Princes and Paupers: The Art of Jacques Callot
Museum of Fine Arts, Houston
January 31 through May 5, 2013
Jacques Callot (1592-1635), one of the most accomplished printmakers in the history of European art, created more than 1,400 prints that provide a glimpse into 17th-century Europe. Callot’s etchings reveal his fascination with a broad range of subjects, from courtly pageants and theatrical comedies to the atrocities of war; from saints and nobles to dwarfs, Gypsies and beggars.
Princes and Paupers: The Art of Jacques Callot reflects the artist’s wit and imagination through more than 150 objects, including prints, books and tools. Callot revolutionized printmaking by developing the process of hard-ground etching and a new type of etching needle, applying his skills to depicting the world around him in prints that display extraordinary detail and are often small in size. The exhibition will have a monitor available to amplify specific passages of the impressive print, The Fair at Impruneta, as much of the fine detail is only discernible with the use of a magnifying glass.
As a prolific artist, active in both France and Italy, Callot worked as a court artist for Cosimo II de’ Medici in Florence as well as for the royal courts and nobility of Lorraine, France, and the Netherlands, exclusively making prints. His work was in high demand during his lifetime and his careful observations and artistic skill continue to amaze viewers up to the present day.
The Art of Jacques Callot symposium at the MFAH will feature seven speakers who will investigate the relationship of Callot’s art to contemporary science, music, religion and literature. The symposium is from 9:30 a.m. to 3:30 p.m. on Saturday, March 16, and is followed by a reception. Admission to the symposium is free and open to the public with general museum admission, but tickets are required. Please contact email@example.com for more information.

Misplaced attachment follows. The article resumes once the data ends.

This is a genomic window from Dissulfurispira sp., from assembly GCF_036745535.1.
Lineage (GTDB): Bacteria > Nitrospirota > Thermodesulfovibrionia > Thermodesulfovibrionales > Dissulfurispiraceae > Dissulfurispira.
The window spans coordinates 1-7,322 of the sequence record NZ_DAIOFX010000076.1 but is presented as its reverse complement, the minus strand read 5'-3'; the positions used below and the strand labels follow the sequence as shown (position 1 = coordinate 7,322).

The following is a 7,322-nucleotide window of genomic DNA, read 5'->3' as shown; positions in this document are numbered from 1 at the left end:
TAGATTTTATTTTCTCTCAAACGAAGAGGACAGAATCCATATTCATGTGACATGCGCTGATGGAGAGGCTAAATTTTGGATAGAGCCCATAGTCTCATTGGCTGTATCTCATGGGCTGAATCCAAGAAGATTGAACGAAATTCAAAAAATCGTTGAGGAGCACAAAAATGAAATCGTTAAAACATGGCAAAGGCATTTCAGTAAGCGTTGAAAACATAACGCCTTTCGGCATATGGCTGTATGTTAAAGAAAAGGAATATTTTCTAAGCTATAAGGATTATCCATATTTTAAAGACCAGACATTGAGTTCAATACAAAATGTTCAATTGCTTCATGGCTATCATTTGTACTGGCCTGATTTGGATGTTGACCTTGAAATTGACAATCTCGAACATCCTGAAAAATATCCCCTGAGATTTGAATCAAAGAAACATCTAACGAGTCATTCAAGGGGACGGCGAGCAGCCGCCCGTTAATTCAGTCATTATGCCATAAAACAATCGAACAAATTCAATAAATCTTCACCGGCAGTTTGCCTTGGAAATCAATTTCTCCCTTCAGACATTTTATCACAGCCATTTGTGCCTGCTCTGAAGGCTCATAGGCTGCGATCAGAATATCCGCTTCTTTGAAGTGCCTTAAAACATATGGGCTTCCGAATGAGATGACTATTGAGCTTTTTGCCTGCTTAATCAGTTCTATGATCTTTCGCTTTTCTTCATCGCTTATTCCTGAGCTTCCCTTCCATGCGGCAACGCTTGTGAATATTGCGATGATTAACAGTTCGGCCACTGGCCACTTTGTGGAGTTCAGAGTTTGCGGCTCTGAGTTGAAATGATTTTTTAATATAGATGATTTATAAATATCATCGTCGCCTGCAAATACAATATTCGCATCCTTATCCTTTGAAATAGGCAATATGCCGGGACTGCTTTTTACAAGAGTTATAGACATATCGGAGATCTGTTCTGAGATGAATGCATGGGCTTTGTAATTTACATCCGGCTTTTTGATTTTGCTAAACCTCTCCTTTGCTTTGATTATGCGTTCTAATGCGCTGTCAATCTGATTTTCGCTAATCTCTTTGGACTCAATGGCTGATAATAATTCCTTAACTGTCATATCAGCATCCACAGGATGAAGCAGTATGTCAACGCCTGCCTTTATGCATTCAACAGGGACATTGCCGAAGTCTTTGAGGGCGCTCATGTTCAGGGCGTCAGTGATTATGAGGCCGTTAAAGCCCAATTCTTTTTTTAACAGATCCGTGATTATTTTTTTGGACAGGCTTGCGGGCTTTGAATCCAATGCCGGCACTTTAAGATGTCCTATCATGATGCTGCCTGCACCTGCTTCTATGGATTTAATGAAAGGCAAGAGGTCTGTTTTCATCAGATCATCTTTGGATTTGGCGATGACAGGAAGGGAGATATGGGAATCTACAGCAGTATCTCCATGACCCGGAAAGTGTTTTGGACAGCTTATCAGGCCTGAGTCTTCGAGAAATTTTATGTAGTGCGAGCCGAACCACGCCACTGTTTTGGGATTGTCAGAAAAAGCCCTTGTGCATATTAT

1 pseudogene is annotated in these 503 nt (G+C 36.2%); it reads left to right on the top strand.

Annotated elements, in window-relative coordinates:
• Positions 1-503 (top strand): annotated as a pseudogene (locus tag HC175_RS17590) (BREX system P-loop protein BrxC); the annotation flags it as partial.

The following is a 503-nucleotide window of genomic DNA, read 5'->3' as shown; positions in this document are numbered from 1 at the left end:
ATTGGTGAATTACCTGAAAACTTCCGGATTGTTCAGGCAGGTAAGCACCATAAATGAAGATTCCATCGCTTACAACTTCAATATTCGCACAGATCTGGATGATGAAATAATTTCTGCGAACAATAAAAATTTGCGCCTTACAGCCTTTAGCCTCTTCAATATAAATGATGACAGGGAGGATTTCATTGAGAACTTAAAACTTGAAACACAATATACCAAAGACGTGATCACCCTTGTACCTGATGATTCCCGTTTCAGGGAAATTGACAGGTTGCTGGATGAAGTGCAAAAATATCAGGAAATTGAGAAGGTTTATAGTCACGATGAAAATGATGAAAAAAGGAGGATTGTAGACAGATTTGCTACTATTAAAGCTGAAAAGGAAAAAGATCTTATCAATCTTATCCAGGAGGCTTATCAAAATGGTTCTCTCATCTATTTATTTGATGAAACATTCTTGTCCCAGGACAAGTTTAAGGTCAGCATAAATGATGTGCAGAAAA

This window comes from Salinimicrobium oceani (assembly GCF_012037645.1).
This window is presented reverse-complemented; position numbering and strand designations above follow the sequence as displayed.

Princes and Paupers: The Art of Jacques Callot is organized by the Museum of Fine Arts, Houston. The exhibition is curated by Dena M. Woodall, MFAH assistant curator of prints and drawings, and Diane Wolfthal, David and Caroline Minter chair in the humanities and professor of art history at Rice University. An exhibition catalogue is available, written by both Woodall and Wolfthal, with contributions by Carolyn Van Wingerden and Julie Knutson, and distributed by Yale University Press.
Generous funding for this exhibition is provided by The Rand Group and the International Fine Print Dealers Association Foundation.
The Art of Jacques Callot symposium is made possible by generous funding from the Faculty Initiatives Fund at the Rice University Humanities Research Center, George L. McLendon, Provost; and by the Samuel H. Kress Foundation.
The Museum of Fine Arts, Houston, Audrey Jones Beck Building is located at 5601 Main Street, Houston, Texas.